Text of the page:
The rise of the Internet of Things (IoT) has brought with it increased focus on “connected products”. As manufacturers work to retrofit existing products with connectivity and build it into new products, they are faced with the question of how these connected products will transform the after-sales services they provide, and possibly even their business models.

To help IT and non IT leaders in manufacturing justify investment in connected products for after-sales service transformation, International Data Corporation (IDC) has launched a new report, IDC Planscape: Transformation Service through Connected Products.

According to the report, leading manufacturers have seen the potential that aftersales service revenue holds, with some collecting up to 50% of their profits from aftersales sources. This trend will continue, as IDC Manufacturing Insights estimates that by 2020, on-board service revenue will outpace product-related revenue by a factor of two.

Service through connected products is a cornerstone of growing revenues for many manufacturers in the coming years.

“Providing value-added services through connected products is going to be a primary source of revenue growth for manufacturing companies across many industries in the years to come,” says Heather Ashton, research manager for IDC Manufacturing Insights.

IDC Manufacturing Insights recently published an IDC TechScape: Worldwide Manufacturing Connected Product Technologies, 2015 to provide IT buyers within manufacturing companies with an industry snapshot as to where specific technologies lie today relative to current industry best practices. The 18 technologies highlighted in this report reflect the current state of connected products in manufacturing, and will continue to evolve along the adoption continuum as IoT becomes a more mature technology.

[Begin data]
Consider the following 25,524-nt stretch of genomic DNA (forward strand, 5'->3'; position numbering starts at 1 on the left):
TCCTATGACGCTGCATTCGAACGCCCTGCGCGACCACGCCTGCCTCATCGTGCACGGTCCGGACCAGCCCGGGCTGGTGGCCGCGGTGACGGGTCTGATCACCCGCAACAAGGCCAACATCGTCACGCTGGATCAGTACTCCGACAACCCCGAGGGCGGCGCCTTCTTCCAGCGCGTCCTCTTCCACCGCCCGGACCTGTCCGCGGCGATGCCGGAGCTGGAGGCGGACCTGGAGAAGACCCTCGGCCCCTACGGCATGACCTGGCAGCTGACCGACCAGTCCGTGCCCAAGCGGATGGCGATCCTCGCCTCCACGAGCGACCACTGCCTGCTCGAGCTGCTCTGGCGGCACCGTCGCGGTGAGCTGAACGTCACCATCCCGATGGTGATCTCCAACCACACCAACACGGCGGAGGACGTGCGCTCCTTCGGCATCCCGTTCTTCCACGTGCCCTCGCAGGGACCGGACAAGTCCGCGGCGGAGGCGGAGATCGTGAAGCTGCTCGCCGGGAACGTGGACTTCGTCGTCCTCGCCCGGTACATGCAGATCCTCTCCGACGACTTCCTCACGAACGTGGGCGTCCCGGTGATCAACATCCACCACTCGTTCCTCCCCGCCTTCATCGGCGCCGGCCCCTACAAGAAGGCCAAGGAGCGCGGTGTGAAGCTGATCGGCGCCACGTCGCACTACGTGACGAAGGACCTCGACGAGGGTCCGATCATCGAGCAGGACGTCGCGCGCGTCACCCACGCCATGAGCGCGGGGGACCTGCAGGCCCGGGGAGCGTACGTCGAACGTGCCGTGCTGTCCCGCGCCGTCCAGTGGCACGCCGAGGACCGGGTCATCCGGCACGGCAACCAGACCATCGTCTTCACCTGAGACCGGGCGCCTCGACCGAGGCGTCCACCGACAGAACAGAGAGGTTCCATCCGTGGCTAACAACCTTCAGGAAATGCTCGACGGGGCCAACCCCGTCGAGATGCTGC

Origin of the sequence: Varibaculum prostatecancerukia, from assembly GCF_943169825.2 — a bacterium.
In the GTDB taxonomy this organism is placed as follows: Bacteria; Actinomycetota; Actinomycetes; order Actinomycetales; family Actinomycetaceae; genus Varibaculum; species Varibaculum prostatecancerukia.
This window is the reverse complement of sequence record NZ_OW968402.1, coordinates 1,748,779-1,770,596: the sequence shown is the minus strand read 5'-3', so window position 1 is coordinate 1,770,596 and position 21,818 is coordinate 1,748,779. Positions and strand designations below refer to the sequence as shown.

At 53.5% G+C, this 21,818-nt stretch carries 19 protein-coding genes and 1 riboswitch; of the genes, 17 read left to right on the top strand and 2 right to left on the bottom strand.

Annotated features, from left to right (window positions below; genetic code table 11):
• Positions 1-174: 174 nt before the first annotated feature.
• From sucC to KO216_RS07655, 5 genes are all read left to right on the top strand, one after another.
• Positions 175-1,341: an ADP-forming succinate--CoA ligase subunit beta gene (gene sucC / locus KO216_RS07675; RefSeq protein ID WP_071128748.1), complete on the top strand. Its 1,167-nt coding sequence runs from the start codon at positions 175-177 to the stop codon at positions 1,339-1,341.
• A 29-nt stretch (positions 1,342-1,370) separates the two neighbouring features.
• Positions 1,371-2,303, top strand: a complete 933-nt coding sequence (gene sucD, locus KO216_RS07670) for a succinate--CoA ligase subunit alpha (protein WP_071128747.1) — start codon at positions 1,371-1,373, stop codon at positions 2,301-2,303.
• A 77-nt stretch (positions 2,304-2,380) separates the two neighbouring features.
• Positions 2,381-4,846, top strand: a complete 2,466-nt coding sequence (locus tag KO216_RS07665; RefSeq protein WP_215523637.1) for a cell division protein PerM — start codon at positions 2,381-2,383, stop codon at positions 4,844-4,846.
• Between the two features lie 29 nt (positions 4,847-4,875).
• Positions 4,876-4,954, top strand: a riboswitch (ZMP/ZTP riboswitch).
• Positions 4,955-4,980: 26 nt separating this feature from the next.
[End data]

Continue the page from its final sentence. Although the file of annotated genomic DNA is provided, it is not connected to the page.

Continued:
Connected Service has also been identified as one of the “killer apps” of connected products, as stated in the IDC FutureScape: Worldwide Manufacturing 2015 Predictions — Changing the Industry with Technology.  As a result, IDC Manufacturing Insights asserts manufacturers will increasingly turn to transforming their existing service offerings with connected capabilities to satisfy revenue goals and meet customer expectations.

Ashton concludes: “We expect to see a considerable rise in connected service offerings in the coming years, moving from remote monitoring to predictive and eventually prescriptive services that keep products up and running with minimal interruption. And, across every industry sector within manufacturing, there will be leaders who create disruptive product-service-systems that re-define how products and services are delivered and monetised.”